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Scotland’s Future

Part of the debate – in the Scottish Parliament on 18th September 2013.

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Photo of Malcolm Chisholm Malcolm Chisholm Labour

That is because of his knowledge, his experience and what he achieved, as I shall remind members in a moment—I cannot take interventions until I have done that.

The First Minister made three points about the economy, although one was in response to Gavin Brown. First, we had the selective quotation of facts, which always happens. We were told that, in each of the past two or perhaps three decades, we have paid more tax per head than the rest of the UK. That is of course correct because of oil, which we all welcome but which will not last for ever. However, the SNP never says what the spending was. The fact is that in only six of the past 22 years have Scottish revenues as a percentage of UK revenues been higher than Scottish spending as a percentage of UK spending. The figure this year is quoted, because it happens to be higher, but that has been the case in only six of the past 22 years.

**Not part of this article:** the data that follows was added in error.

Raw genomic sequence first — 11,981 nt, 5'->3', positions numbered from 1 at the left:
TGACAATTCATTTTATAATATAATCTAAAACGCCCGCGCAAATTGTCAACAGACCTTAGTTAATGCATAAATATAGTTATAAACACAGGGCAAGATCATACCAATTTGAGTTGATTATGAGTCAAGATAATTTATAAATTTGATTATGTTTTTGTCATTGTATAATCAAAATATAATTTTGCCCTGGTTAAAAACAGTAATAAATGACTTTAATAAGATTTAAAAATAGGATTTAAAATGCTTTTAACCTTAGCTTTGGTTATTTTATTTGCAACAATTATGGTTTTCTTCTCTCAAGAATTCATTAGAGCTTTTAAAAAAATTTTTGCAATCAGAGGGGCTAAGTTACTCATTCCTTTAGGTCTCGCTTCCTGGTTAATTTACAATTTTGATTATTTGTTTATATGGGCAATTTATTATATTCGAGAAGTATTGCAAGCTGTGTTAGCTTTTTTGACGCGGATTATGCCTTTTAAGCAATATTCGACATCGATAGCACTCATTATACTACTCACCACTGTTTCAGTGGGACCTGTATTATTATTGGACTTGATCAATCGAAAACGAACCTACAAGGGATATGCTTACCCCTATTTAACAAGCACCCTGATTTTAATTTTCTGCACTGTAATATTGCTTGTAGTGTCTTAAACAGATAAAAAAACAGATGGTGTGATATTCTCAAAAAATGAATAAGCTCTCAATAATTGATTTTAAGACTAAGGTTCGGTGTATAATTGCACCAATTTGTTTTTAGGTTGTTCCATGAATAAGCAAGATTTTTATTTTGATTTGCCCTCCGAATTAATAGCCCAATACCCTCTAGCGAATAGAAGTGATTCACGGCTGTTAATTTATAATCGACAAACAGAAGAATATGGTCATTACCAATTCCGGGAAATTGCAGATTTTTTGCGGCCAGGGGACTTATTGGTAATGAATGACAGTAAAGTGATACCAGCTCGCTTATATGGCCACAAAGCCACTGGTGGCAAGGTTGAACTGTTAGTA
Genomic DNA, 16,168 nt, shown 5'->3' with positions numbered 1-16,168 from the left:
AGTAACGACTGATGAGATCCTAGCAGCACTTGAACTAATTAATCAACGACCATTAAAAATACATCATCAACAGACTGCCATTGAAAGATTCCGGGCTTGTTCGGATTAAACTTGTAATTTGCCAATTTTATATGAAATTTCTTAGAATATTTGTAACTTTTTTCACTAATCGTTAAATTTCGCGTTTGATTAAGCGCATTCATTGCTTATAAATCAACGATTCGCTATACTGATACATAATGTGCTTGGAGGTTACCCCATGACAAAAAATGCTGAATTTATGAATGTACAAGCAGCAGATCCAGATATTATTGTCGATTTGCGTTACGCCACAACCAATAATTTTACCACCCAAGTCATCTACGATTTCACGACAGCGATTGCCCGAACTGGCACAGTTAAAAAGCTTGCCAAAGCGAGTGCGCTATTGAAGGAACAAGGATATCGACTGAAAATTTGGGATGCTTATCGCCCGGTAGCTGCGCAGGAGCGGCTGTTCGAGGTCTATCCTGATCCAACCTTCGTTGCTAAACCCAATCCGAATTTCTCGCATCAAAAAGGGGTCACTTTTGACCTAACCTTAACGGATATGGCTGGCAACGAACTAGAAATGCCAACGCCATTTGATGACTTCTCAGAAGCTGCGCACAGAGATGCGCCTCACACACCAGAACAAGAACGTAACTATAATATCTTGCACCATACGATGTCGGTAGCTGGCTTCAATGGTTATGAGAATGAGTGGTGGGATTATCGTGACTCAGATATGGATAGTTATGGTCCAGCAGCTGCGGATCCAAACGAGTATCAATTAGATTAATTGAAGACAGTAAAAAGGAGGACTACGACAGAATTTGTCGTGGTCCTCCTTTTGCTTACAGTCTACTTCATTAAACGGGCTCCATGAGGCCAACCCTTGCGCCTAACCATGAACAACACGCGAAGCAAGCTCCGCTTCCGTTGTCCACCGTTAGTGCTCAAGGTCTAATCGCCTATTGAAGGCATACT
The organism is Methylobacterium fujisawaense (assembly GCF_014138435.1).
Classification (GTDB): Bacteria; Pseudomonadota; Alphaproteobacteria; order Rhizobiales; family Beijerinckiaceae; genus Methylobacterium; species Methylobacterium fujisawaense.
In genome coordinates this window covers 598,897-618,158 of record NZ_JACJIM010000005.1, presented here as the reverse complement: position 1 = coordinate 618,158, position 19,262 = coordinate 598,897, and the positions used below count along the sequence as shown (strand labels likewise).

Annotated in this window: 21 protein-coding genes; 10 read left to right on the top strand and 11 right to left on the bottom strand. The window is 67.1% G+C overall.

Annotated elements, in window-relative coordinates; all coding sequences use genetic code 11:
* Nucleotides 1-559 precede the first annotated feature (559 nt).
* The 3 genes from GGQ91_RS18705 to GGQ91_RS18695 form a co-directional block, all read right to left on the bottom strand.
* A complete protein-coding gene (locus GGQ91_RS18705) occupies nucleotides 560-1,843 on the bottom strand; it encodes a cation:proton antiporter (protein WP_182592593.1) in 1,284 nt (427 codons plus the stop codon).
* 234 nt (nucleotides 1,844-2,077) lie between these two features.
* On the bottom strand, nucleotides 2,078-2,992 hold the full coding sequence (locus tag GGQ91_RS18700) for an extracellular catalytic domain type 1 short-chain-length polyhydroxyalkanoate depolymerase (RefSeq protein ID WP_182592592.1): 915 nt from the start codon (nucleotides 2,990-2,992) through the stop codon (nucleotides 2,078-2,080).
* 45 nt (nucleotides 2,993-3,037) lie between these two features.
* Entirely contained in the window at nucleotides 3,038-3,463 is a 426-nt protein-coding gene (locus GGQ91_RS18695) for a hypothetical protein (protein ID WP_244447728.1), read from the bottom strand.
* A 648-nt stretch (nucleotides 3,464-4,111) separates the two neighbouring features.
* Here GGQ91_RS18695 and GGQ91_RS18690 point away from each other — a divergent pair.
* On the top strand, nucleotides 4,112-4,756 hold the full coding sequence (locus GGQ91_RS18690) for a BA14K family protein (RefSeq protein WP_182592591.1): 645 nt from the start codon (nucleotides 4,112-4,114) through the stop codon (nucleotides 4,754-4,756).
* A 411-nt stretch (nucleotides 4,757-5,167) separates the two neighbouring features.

The First Minister talked about control of tax policy, but Gavin McCrone—I recommend that everybody reads his book as the standard one on the economy—makes it clear that the rest of the UK would oversee fiscal policy. All the economists say that—even John Kay and others who are the First Minister’s advisers.

The First Minister responded to Gavin Brown’s point about the comment that Scotland would not inherit a share of debt, which is absolutely ludicrous, as Scotland would of course inherit a share. The very important point is that long-term interest rates for borrowing would be higher. Even with all the weaknesses and problems of the present UK economy, we have the advantage of low interest rates, which we would not have after 2016.